One of the hottest topics leaders want to discuss is corporate culture. Usually, this topic is focused on internal culture and how to develop a team to be more collaborative and less contentious.
While this is an important conversation, perhaps the more important discussion is how your corporate culture impacts your customers. In other words, an outward-focused discussion leading to a customer-centric culture. As opposed to a company-centric culture.
Let’s talk about culture first. Culture is all about values. What does the company stand for? Are its values more about the company (profits, efficiency, output) or more about the customers (problem solving, satisfaction, support)?
In a recent article in Strategy and Business, the authors talk about building a customer-centric culture in healthcare and the benefits that accrue from this perspective. corporate needs by not focusing on internal financial metrics, but instead focusing on patient metrics.
The article tells the story of how some healthcare systems place patient needs over corporate needs by not focusing on internal financial metrics, but instead focusing on patient metrics.
Financial metrics talk about how many patients can be seen in a day and whether profitability targets can be met. Customer metrics focus on engaging customers more thoughtfully to achieve greater member satisfaction. Gathering these metrics embraces a willingness to improvise, problem solve and be agile in difficult situations.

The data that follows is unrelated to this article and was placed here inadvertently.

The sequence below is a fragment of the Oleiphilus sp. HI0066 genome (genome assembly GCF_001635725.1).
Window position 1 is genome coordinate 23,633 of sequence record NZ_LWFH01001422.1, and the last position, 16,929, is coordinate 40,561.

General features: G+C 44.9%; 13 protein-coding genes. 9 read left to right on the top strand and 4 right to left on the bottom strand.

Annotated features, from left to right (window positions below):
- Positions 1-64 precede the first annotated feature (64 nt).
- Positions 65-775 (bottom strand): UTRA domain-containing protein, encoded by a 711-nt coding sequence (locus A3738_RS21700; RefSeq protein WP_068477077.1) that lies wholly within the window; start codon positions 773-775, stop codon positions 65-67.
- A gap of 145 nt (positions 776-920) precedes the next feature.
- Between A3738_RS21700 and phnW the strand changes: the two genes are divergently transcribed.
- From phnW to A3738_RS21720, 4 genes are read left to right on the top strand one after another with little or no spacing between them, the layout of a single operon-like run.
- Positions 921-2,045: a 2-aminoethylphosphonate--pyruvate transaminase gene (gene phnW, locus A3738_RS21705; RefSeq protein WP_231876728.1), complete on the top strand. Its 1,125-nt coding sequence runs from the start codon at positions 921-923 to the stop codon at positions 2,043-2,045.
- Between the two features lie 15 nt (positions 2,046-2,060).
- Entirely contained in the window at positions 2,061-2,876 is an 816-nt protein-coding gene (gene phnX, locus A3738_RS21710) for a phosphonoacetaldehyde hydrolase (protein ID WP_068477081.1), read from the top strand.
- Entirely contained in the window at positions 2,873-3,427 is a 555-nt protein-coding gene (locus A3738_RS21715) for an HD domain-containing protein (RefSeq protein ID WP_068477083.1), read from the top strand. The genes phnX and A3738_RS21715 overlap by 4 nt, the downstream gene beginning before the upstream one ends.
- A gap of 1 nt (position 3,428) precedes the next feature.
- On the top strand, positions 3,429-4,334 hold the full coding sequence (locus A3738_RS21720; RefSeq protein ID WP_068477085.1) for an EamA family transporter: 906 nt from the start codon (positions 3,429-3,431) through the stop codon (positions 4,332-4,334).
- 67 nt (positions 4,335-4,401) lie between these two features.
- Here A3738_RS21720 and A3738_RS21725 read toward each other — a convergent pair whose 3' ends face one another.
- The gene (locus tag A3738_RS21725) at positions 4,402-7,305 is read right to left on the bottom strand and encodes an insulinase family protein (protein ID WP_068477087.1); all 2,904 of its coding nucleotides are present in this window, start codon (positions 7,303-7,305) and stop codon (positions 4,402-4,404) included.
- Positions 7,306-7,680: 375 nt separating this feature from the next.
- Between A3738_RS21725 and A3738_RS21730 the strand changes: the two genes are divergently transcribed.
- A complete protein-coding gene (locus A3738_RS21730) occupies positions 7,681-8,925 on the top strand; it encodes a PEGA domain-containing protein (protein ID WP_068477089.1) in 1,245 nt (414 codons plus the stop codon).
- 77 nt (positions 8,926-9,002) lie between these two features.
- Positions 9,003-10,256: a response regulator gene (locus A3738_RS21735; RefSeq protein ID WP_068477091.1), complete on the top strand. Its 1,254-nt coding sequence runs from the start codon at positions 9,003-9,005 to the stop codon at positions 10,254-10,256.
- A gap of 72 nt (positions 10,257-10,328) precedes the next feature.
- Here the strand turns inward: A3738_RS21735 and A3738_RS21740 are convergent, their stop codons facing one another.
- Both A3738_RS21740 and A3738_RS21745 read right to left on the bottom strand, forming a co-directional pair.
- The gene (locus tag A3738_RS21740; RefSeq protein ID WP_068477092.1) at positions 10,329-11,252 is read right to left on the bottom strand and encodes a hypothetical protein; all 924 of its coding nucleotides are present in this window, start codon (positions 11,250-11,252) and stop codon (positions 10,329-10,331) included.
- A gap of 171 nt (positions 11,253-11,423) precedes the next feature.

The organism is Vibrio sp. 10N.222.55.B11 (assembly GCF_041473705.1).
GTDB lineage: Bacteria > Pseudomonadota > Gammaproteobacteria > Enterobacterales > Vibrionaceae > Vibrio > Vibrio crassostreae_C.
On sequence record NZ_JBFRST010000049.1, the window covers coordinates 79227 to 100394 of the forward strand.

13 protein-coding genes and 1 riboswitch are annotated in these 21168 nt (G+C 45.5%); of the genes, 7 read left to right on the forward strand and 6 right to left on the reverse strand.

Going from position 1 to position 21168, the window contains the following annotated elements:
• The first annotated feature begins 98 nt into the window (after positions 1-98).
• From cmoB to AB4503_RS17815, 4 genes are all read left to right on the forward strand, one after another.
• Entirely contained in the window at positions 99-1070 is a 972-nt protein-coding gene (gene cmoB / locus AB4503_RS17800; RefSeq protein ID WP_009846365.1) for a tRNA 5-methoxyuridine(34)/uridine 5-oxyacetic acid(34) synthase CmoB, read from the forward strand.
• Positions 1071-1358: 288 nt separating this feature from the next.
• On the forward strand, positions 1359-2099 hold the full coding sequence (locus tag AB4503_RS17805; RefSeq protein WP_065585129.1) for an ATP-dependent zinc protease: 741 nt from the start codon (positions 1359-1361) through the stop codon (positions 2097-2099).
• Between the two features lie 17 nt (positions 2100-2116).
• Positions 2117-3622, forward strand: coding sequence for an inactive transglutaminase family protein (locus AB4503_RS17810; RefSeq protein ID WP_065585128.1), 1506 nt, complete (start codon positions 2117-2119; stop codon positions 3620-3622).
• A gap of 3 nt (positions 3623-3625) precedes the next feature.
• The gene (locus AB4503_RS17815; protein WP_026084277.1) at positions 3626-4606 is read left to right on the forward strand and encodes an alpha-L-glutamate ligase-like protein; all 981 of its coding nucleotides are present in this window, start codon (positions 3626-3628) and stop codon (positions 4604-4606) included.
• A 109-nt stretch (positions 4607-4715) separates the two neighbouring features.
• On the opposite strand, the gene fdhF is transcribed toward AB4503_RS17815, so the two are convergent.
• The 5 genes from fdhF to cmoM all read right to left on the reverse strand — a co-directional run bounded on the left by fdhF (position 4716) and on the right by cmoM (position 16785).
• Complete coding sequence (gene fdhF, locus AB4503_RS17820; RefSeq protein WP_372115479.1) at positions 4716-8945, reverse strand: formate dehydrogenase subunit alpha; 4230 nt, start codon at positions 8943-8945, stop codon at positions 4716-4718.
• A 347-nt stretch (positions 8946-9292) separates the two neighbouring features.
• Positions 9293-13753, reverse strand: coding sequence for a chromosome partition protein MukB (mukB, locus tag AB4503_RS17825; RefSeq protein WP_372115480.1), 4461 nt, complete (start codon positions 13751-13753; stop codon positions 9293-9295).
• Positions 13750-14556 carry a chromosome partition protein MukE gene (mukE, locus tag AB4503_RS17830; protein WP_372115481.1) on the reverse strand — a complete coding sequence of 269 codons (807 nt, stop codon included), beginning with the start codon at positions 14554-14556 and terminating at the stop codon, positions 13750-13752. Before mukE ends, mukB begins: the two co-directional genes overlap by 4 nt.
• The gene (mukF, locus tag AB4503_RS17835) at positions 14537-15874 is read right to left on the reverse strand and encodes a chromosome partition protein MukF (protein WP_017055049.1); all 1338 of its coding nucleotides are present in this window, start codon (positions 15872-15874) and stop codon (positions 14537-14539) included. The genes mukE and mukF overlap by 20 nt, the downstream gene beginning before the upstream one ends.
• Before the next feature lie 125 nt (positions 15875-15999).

One healthcare company estimated that it would save between $560 and $800 million by improving its customer engagement. As the customer journey improves, the brand improves and team performance improves.
The point is that when a customer-centric culture takes precedence over a company-centric culture the bottom line still benefits!
What’s the relationship between the two? Can you have a company’s culture is messed up?
The answer is that one of the big reasons the company’s culture might be messed up is that its values are out of order. When a company re-focuses on customers, then its internal values follow suit.
In other words, the external focus gives employees an important purpose at work: They’re helping people – doing the right thing. When employees are trained and rewarded to do that, it gives them an important purpose and mission beyond turning in good financials.
Where does Card Talk enter the conversation? When the customer service rep is on the phone to a customer and he or she plays the Company Card, customers can tell that the rep is only interested in meeting company metrics.
But when the rep plays the Helper Card and becomes a customer advocate, then the relationship immediately improves. What cards are your first-contact people playing when they interact with customers?
How can companies get started down this customer-centric path? Find a few critical behaviors that aid customer-centricity, such as those recommended in the Strategy and Business article.
Then translate these behaviors into specific actions that first-contact people can implement to improve customer relations. Is it having the phone answered by a live person right away? Is it asking good questions to the customer that improve problem solving?
These are two good ways to get started. Find the best path toward customer-centricity and your brand will improve dramatically!